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Taxpayers won’t face penalties on audit for relying on draft proposed rules issued as part of the New York tax agency’s corporate tax reform project—even if the rules change in their final form.
“We’re not going to play ‘gotcha,’” Deborah Liebman, deputy counsel at the New York State Department of Taxation and Finance, said Nov. 14 during an annual Tax Representatives and Practitioners Program (TaxRAPP) sponsored by the New York City Department of Finance. “We’re going to go slowly. We would discuss it on audit, but we don’t expect that that situation would result in any penalties.”
The state has called the overhaul project “the most significant reform” of its corporate tax system since the 1940s. It’s publicly releasing draft proposed rules for comment in an informal process before moving to formal rulemaking for legislative changes in effect since the 2015 tax year.
State tax officials “recognize the frustration” experienced by tax practitioners in the absence of formal rules, but are pursuing the informal comment process to make sure they understand the issues and can change their position before undergoing the “complex, convoluted” formal rulemaking process, Liebman said.
She declined to predict when the formal rules would come out but added that “hopefully,” it will be “within the next year or two.”
The drafts represent the department’s current thinking but are subject to change, Liebman said. For instance, the state plans to issue a new draft proposed rule on apportionment of receipts for services to investment companies to reflect comments it has received, she said.
The draft state rules cover topics including nexus, apportionment, combined reporting, discretionary adjustments, and the prior net operating loss subtraction factor, but officials have specifically cautioned that taxpayers aren’t to rely on them.
In a panel discussion, state and city tax officials were asked whether relying on the drafts would provide reasonable cause for penalty abatement if an audit assessment stems from differences that emerge in the final rules.
“We’d never give you a penalty for taking the draft position,” said Harry P. Leonard, deputy commissioner for audits and enforcement at the city finance department. “But if the regs change, there will be an audit finding to correct it.”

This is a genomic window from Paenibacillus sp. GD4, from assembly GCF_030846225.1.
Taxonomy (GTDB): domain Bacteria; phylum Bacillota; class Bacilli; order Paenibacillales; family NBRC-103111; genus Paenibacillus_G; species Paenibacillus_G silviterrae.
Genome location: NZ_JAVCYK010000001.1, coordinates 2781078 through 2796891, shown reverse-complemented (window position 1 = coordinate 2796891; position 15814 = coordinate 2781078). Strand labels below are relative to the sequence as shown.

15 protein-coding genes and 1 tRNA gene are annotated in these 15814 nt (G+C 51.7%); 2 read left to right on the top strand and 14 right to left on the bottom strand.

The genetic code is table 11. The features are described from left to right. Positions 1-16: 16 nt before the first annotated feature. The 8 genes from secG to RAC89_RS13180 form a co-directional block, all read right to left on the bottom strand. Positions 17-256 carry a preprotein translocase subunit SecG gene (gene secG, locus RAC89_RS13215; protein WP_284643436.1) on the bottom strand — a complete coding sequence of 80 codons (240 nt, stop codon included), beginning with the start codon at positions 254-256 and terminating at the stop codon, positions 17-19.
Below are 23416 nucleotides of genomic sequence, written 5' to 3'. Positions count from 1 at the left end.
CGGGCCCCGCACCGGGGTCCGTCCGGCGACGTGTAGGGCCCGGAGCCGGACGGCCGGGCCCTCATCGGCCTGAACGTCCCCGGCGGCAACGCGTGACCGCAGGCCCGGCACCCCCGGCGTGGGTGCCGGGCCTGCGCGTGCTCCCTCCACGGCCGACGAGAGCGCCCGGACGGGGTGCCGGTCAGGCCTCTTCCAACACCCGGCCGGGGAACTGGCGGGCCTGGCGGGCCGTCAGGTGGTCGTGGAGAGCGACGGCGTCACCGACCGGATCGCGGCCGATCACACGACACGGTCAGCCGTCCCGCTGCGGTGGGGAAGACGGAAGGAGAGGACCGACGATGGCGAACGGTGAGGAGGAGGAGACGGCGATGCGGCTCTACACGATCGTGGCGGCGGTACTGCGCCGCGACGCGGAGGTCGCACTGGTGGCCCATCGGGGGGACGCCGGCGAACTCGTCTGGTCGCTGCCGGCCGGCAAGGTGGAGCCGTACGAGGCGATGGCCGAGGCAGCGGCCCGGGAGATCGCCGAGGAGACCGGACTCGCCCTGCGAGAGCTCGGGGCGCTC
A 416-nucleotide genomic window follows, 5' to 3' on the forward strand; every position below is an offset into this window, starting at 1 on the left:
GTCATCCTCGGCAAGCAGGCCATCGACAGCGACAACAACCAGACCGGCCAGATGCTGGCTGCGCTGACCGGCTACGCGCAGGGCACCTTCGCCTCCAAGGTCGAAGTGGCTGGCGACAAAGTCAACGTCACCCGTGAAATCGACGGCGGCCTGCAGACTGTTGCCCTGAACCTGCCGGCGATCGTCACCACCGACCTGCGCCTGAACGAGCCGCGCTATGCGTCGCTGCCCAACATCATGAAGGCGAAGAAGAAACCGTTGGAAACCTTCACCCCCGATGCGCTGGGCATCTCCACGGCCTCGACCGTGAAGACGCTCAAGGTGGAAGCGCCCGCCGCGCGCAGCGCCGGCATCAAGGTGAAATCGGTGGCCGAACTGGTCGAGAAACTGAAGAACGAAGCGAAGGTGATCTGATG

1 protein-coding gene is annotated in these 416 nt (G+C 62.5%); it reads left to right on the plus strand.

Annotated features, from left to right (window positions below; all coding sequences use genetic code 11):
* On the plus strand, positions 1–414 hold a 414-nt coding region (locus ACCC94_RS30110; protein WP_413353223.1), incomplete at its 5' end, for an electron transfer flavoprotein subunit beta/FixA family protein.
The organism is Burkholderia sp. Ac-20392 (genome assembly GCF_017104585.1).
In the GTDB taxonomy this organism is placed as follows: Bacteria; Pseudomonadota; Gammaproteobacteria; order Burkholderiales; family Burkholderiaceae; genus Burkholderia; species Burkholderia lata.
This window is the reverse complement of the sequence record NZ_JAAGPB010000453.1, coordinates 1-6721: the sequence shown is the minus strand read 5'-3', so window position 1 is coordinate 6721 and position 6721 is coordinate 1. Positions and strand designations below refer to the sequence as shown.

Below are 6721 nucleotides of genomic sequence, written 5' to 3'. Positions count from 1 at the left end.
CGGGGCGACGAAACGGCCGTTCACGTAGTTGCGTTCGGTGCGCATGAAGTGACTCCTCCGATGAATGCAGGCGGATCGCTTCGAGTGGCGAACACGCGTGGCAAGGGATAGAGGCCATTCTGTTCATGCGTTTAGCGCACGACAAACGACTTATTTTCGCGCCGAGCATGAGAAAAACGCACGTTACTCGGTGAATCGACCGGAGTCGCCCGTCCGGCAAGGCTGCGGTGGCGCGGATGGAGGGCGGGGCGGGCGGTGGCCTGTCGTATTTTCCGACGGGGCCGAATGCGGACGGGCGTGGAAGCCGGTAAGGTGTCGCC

This is the first year of audits under the new corporate tax regime, which “brought the city’s corporate tax law into the 21st century,” city Finance Commissioner Jacques Jiha said.
The city reforms follow the state changes as closely as possible, Leonard said. “There are a number of differences,” he said, “but on the vast number of items related to corporate tax, we’re working in tandem.”
The state draft apportionment rule calls for taxpayers to exercise “due diligence” in evaluating a four-step hierarchy for sourcing other service and business receipts, but practitioners will have to demonstrate something more than “the old college try,” Leonard said regarding one guidance issue in the project.
“We need to see something to substantiate the position, on a professional level. This is something on our audit list, especially if it affects the numbers,” Leonard added.
“It has to be a good-faith effort” supported by contemporaneous documentation to explain the position taken, Liebman said.
Practitioners will follow the due diligence steps but hope that state and city auditors will get the message from their agencies “that it’s okay to accept a reasonable method that happens to result in less tax,” said Leah Robinson, partner and State and Local Tax Group lead at Mayer Brown LLP in New York.
In another presentation, city Associate Finance Commissioner Karen Schlain offered preliminary results of a comparison of C corporation city tax liability before and after the statutory changes took effect in 2015.
The city finance department’s Tax Policy Division found that the changes had in general accomplished the goal of achieving approximate revenue neutrality and ensuring that the most tax benefits went to locally based businesses, Schlain said.
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